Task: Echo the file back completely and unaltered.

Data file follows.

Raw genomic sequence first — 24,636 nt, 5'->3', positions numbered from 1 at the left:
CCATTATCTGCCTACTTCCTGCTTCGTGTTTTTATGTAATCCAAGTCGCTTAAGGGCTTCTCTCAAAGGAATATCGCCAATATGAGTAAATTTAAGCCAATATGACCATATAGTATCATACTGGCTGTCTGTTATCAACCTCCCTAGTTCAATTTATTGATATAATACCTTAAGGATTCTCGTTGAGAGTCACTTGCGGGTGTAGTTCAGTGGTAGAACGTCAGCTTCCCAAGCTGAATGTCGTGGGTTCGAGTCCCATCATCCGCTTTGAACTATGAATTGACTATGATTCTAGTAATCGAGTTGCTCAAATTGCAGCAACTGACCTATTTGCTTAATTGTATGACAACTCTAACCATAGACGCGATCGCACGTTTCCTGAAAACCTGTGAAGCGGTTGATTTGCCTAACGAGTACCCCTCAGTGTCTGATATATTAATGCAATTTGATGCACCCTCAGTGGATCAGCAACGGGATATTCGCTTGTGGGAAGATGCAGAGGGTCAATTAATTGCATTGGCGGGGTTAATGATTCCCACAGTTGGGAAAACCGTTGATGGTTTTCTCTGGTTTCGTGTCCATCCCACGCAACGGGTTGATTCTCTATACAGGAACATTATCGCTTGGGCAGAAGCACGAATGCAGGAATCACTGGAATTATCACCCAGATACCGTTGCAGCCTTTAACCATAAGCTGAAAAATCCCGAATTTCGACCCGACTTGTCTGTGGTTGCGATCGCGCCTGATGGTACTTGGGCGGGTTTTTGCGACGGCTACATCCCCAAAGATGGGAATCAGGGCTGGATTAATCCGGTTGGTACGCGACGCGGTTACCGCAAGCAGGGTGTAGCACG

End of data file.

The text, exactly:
Raw genomic sequence first — 24,636 nt, 5'->3', positions numbered from 1 at the left:
CCATTATCTGCCTACTTCCTGCTTCGTGTTTTTATGTAATCCAAGTCGCTTAAGGGCTTCTCTCAAAGGAATATCGCCAATATGAGTAAATTTAAGCCAATATGACCATATAGTATCATACTGGCTGTCTGTTATCAACCTCCCTAGTTCAATTTATTGATATAATACCTTAAGGATTCTCGTTGAGAGTCACTTGCGGGTGTAGTTCAGTGGTAGAACGTCAGCTTCCCAAGCTGAATGTCGTGGGTTCGAGTCCCATCATCCGCTTTGAACTATGAATTGACTATGATTCTAGTAATCGAGTTGCTCAAATTGCAGCAACTGACCTATTTGCTTAATTGTATGACAACTCTAACCATAGACGCGATCGCACGTTTCCTGAAAACCTGTGAAGCGGTTGATTTGCCTAACGAGTACCCCTCAGTGTCTGATATATTAATGCAATTTGATGCACCCTCAGTGGATCAGCAACGGGATATTCGCTTGTGGGAAGATGCAGAGGGTCAATTAATTGCATTGGCGGGGTTAATGATTCCCACAGTTGGGAAAACCGTTGATGGTTTTCTCTGGTTTCGTGTCCATCCCACGCAACGGGTTGATTCTCTATACAGGAACATTATCGCTTGGGCAGAAGCACGAATGCAGGAATCACTGGAATTATCACCCAGATACCGTTGCAGCCTTTAACCATAAGCTGAAAAATCCCGAATTTCGACCCGACTTGTCTGTGGTTGCGATCGCGCCTGATGGTACTTGGGCGGGTTTTTGCGACGGCTACATCCCCAAAGATGGGAATCAGGGCTGGATTAATCCGGTTGGTACGCGACGCGGTTACCGCAAGCAGGGTGTAGCACG